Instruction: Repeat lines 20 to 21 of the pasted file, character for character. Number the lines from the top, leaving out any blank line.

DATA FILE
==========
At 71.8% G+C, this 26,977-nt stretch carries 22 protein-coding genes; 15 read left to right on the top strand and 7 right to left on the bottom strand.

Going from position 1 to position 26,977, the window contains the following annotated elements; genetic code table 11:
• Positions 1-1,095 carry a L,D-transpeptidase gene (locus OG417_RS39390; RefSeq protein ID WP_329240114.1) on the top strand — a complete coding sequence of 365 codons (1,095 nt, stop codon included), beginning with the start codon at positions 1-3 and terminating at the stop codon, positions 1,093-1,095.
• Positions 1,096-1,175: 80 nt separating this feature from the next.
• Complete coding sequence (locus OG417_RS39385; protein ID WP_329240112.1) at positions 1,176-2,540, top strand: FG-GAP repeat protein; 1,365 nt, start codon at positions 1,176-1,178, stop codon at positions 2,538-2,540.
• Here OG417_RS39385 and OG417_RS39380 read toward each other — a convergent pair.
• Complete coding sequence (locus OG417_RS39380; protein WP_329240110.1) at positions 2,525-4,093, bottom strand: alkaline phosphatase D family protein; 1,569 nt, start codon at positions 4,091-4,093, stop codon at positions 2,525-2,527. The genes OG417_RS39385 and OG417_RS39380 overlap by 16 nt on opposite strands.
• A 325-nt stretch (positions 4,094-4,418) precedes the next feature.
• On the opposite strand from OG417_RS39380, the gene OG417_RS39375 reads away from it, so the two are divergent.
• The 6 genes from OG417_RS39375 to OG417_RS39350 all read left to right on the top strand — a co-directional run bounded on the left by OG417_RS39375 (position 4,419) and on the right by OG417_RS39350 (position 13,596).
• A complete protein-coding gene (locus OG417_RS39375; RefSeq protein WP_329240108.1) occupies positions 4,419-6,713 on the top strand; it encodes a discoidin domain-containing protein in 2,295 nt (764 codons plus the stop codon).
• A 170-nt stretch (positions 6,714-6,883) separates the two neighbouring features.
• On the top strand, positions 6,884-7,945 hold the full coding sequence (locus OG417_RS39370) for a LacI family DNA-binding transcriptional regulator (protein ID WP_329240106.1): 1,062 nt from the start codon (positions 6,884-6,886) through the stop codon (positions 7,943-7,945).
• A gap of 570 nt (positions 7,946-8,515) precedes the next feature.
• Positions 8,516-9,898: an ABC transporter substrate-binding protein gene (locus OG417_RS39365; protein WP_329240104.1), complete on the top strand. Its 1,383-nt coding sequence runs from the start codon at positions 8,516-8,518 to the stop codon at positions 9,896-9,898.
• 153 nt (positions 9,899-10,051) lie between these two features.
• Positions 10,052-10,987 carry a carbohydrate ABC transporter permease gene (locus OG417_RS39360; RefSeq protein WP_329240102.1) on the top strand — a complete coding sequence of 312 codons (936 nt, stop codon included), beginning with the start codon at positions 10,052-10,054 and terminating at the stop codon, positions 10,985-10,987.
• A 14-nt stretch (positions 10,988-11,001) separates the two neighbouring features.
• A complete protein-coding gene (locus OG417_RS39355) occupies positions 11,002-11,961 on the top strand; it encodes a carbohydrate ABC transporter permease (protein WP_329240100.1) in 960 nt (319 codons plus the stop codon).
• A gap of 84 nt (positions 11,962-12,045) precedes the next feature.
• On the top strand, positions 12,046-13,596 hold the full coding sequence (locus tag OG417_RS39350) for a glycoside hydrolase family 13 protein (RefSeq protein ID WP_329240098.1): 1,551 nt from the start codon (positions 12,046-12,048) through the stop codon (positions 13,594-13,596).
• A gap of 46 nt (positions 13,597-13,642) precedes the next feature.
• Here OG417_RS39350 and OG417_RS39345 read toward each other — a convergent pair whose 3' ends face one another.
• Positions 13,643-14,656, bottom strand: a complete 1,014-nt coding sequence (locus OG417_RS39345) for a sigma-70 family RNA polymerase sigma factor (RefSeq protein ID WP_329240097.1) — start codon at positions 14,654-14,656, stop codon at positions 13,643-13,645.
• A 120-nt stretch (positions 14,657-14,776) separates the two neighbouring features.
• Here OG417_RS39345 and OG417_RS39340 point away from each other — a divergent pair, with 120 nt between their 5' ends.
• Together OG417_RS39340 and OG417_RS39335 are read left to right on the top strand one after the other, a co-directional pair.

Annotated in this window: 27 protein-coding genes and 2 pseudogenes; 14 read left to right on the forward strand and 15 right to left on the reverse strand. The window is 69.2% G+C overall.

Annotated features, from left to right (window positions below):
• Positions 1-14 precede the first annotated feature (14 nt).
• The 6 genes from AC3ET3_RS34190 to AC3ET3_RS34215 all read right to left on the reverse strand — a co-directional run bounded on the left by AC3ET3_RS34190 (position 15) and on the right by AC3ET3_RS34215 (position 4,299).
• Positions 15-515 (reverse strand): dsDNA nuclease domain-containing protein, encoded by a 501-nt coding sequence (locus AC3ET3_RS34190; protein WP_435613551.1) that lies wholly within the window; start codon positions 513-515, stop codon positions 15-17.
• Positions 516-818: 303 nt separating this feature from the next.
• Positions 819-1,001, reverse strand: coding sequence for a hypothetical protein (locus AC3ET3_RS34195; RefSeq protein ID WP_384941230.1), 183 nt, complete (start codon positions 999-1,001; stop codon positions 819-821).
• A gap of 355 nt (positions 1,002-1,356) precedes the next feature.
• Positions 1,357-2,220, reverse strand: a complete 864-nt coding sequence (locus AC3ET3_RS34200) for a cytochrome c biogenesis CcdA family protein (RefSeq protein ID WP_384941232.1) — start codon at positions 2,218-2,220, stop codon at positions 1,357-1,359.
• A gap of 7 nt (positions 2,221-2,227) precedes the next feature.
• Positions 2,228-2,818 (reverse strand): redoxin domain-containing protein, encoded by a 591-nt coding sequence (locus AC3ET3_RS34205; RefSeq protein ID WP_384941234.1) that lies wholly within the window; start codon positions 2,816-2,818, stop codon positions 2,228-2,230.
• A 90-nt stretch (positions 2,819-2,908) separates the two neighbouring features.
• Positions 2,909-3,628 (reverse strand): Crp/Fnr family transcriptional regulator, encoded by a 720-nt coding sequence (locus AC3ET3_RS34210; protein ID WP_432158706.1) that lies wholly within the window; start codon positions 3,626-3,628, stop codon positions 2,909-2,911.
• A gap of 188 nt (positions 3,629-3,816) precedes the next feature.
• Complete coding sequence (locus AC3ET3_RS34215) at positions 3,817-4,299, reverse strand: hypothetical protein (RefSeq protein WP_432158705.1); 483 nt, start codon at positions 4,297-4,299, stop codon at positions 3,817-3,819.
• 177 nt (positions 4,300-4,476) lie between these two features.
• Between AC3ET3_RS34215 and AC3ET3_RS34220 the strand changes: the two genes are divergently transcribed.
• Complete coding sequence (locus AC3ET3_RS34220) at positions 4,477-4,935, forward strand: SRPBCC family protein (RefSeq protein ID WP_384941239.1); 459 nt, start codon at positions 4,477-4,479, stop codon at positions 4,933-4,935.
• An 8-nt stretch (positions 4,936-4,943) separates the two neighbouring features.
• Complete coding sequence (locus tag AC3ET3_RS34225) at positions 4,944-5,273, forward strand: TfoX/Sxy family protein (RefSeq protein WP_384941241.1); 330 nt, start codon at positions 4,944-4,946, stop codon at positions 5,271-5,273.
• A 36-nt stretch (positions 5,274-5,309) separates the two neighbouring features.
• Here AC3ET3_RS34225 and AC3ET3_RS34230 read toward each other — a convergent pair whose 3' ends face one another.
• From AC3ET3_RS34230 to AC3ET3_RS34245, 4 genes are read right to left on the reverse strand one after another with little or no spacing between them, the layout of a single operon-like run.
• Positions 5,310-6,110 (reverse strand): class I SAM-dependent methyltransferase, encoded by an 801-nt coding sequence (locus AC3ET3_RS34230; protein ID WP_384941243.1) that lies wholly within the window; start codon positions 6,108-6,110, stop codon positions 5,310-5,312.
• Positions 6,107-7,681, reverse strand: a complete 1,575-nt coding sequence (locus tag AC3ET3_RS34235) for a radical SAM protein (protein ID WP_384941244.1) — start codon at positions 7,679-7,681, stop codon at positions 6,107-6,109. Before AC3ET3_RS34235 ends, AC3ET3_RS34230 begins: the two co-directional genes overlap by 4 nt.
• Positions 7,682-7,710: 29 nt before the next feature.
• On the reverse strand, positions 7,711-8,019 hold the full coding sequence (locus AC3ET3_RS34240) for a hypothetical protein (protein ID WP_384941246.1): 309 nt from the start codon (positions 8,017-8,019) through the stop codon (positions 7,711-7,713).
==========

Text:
• A gap of 84 nt (positions 11,962-12,045) precedes the next feature.
• On the top strand, positions 12,046-13,596 hold the full coding sequence (locus tag OG417_RS39350) for a glycoside hydrolase family 13 protein (RefSeq protein ID WP_329240098.1): 1,551 nt from the start codon (positions 12,046-12,048) through the stop codon (positions 13,594-13,596).